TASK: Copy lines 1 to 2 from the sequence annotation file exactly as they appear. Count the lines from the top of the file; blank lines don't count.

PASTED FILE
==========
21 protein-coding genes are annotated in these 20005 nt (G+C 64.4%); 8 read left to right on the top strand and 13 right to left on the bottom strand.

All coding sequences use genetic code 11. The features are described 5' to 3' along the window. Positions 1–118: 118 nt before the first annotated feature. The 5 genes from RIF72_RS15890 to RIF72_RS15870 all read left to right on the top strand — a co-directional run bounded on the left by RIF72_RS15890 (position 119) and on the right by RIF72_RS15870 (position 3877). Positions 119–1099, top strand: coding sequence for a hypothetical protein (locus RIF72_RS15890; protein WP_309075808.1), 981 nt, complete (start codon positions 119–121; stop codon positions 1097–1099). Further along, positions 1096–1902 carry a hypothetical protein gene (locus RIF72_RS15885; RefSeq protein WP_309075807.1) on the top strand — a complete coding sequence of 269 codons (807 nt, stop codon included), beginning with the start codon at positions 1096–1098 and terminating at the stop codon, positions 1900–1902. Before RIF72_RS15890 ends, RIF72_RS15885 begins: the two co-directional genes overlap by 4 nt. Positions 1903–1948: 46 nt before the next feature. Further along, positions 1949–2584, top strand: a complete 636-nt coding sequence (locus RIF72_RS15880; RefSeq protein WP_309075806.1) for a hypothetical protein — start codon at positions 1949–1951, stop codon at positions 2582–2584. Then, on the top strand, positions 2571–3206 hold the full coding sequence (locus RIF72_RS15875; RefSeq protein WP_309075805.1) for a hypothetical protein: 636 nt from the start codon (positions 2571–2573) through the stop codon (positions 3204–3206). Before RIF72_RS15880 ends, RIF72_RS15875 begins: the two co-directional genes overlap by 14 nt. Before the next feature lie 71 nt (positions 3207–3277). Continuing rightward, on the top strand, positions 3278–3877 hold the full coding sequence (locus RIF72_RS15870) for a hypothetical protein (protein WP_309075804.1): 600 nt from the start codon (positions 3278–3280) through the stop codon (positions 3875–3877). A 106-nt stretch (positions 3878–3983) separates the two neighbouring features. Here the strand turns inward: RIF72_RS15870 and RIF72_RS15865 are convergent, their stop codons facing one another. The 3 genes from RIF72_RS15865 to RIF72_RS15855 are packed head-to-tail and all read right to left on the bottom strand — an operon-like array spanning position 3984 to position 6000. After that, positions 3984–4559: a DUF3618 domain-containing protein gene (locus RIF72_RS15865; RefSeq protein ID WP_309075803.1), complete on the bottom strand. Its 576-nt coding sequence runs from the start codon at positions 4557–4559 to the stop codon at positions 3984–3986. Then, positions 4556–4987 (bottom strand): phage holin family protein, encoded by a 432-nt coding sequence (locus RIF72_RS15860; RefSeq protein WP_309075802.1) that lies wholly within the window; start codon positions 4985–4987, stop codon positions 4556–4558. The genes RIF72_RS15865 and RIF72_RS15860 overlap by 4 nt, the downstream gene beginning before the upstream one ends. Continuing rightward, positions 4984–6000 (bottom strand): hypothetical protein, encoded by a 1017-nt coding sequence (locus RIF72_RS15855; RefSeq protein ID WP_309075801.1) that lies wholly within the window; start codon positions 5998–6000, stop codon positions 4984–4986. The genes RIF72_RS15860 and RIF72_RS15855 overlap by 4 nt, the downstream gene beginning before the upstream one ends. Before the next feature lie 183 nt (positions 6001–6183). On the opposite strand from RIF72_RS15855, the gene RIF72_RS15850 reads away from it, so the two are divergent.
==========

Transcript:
21 protein-coding genes are annotated in these 20005 nt (G+C 64.4%); 8 read left to right on the top strand and 13 right to left on the bottom strand.

All coding sequences use genetic code 11. The features are described 5' to 3' along the window. Positions 1–118: 118 nt before the first annotated feature. The 5 genes from RIF72_RS15890 to RIF72_RS15870 all read left to right on the top strand — a co-directional run bounded on the left by RIF72_RS15890 (position 119) and on the right by RIF72_RS15870 (position 3877). Positions 119–1099, top strand: coding sequence for a hypothetical protein (locus RIF72_RS15890; protein WP_309075808.1), 981 nt, complete (start codon positions 119–121; stop codon positions 1097–1099). Further along, positions 1096–1902 carry a hypothetical protein gene (locus RIF72_RS15885; RefSeq protein WP_309075807.1) on the top strand — a complete coding sequence of 269 codons (807 nt, stop codon included), beginning with the start codon at positions 1096–1098 and terminating at the stop codon, positions 1900–1902. Before RIF72_RS15890 ends, RIF72_RS15885 begins: the two co-directional genes overlap by 4 nt. Positions 1903–1948: 46 nt before the next feature. Further along, positions 1949–2584, top strand: a complete 636-nt coding sequence (locus RIF72_RS15880; RefSeq protein WP_309075806.1) for a hypothetical protein — start codon at positions 1949–1951, stop codon at positions 2582–2584. Then, on the top strand, positions 2571–3206 hold the full coding sequence (locus RIF72_RS15875; RefSeq protein WP_309075805.1) for a hypothetical protein: 636 nt from the start codon (positions 2571–2573) through the stop codon (positions 3204–3206). Before RIF72_RS15880 ends, RIF72_RS15875 begins: the two co-directional genes overlap by 14 nt. Before the next feature lie 71 nt (positions 3207–3277). Continuing rightward, on the top strand, positions 3278–3877 hold the full coding sequence (locus RIF72_RS15870) for a hypothetical protein (protein WP_309075804.1): 600 nt from the start codon (positions 3278–3280) through the stop codon (positions 3875–3877). A 106-nt stretch (positions 3878–3983) separates the two neighbouring features. Here the strand turns inward: RIF72_RS15870 and RIF72_RS15865 are convergent, their stop codons facing one another. The 3 genes from RIF72_RS15865 to RIF72_RS15855 are packed head-to-tail and all read right to left on the bottom strand — an operon-like array spanning position 3984 to position 6000. After that, positions 3984–4559: a DUF3618 domain-containing protein gene (locus RIF72_RS15865; RefSeq protein ID WP_309075803.1), complete on the bottom strand. Its 576-nt coding sequence runs from the start codon at positions 4557–4559 to the stop codon at positions 3984–3986. Then, positions 4556–4987 (bottom strand): phage holin family protein, encoded by a 432-nt coding sequence (locus RIF72_RS15860; RefSeq protein WP_309075802.1) that lies wholly within the window; start codon positions 4985–4987, stop codon positions 4556–4558. The genes RIF72_RS15865 and RIF72_RS15860 overlap by 4 nt, the downstream gene beginning before the upstream one ends. Continuing rightward, positions 4984–6000 (bottom strand): hypothetical protein, encoded by a 1017-nt coding sequence (locus RIF72_RS15855; RefSeq protein ID WP_309075801.1) that lies wholly within the window; start codon positions 5998–6000, stop codon positions 4984–4986. The genes RIF72_RS15860 and RIF72_RS15855 overlap by 4 nt, the downstream gene beginning before the upstream one ends. Before the next feature lie 183 nt (positions 6001–6183). On the opposite strand from RIF72_RS15855, the gene RIF72_RS15850 reads away from it, so the two are divergent.